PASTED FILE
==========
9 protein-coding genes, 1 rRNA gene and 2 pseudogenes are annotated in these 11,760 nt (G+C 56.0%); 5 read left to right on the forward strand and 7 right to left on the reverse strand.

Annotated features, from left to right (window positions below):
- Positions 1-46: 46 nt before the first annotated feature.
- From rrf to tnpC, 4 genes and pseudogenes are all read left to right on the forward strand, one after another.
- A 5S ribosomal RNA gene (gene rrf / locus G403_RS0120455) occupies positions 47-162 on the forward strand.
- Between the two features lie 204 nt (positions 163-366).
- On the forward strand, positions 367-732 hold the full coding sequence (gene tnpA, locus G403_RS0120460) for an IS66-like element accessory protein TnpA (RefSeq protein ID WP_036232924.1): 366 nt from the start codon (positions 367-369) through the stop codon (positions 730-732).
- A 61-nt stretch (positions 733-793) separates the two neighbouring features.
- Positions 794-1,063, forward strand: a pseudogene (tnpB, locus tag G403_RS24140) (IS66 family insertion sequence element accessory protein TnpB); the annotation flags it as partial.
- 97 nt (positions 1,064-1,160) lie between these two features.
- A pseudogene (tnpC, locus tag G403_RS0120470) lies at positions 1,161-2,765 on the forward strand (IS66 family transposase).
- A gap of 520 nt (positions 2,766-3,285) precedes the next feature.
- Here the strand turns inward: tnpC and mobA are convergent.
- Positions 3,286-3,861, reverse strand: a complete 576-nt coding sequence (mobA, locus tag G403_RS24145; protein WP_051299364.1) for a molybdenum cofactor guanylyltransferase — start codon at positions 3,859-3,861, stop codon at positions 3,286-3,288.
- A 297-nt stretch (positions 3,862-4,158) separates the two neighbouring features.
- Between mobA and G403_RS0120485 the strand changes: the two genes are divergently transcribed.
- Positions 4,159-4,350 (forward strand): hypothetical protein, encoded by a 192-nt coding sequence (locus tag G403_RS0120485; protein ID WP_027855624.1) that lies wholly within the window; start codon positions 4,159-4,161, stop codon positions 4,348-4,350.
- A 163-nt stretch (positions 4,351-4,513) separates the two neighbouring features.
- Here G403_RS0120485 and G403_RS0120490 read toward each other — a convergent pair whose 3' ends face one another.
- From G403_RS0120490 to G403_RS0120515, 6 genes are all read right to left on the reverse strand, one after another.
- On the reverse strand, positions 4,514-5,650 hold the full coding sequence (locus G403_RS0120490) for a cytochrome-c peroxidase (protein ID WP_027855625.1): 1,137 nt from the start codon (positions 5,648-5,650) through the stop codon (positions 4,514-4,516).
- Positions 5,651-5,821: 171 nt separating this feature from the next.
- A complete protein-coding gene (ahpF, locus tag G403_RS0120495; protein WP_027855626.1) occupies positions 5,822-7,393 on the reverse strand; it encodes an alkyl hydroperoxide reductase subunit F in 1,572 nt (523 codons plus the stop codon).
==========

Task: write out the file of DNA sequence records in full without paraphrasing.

9 protein-coding genes, 1 rRNA gene and 2 pseudogenes are annotated in these 11,760 nt (G+C 56.0%); 5 read left to right on the forward strand and 7 right to left on the reverse strand.

Annotated features, from left to right (window positions below):
- Positions 1-46: 46 nt before the first annotated feature.
- From rrf to tnpC, 4 genes and pseudogenes are all read left to right on the forward strand, one after another.
- A 5S ribosomal RNA gene (gene rrf / locus G403_RS0120455) occupies positions 47-162 on the forward strand.
- Between the two features lie 204 nt (positions 163-366).
- On the forward strand, positions 367-732 hold the full coding sequence (gene tnpA, locus G403_RS0120460) for an IS66-like element accessory protein TnpA (RefSeq protein ID WP_036232924.1): 366 nt from the start codon (positions 367-369) through the stop codon (positions 730-732).
- A 61-nt stretch (positions 733-793) separates the two neighbouring features.
- Positions 794-1,063, forward strand: a pseudogene (tnpB, locus tag G403_RS24140) (IS66 family insertion sequence element accessory protein TnpB); the annotation flags it as partial.
- 97 nt (positions 1,064-1,160) lie between these two features.
- A pseudogene (tnpC, locus tag G403_RS0120470) lies at positions 1,161-2,765 on the forward strand (IS66 family transposase).
- A gap of 520 nt (positions 2,766-3,285) precedes the next feature.
- Here the strand turns inward: tnpC and mobA are convergent.
- Positions 3,286-3,861, reverse strand: a complete 576-nt coding sequence (mobA, locus tag G403_RS24145; protein WP_051299364.1) for a molybdenum cofactor guanylyltransferase — start codon at positions 3,859-3,861, stop codon at positions 3,286-3,288.
- A 297-nt stretch (positions 3,862-4,158) separates the two neighbouring features.
- Between mobA and G403_RS0120485 the strand changes: the two genes are divergently transcribed.
- Positions 4,159-4,350 (forward strand): hypothetical protein, encoded by a 192-nt coding sequence (locus tag G403_RS0120485; protein ID WP_027855624.1) that lies wholly within the window; start codon positions 4,159-4,161, stop codon positions 4,348-4,350.
- A 163-nt stretch (positions 4,351-4,513) separates the two neighbouring features.
- Here G403_RS0120485 and G403_RS0120490 read toward each other — a convergent pair whose 3' ends face one another.
- From G403_RS0120490 to G403_RS0120515, 6 genes are all read right to left on the reverse strand, one after another.
- On the reverse strand, positions 4,514-5,650 hold the full coding sequence (locus G403_RS0120490) for a cytochrome-c peroxidase (protein ID WP_027855625.1): 1,137 nt from the start codon (positions 5,648-5,650) through the stop codon (positions 4,514-4,516).
- Positions 5,651-5,821: 171 nt separating this feature from the next.
- A complete protein-coding gene (ahpF, locus tag G403_RS0120495; protein WP_027855626.1) occupies positions 5,822-7,393 on the reverse strand; it encodes an alkyl hydroperoxide reductase subunit F in 1,572 nt (523 codons plus the stop codon).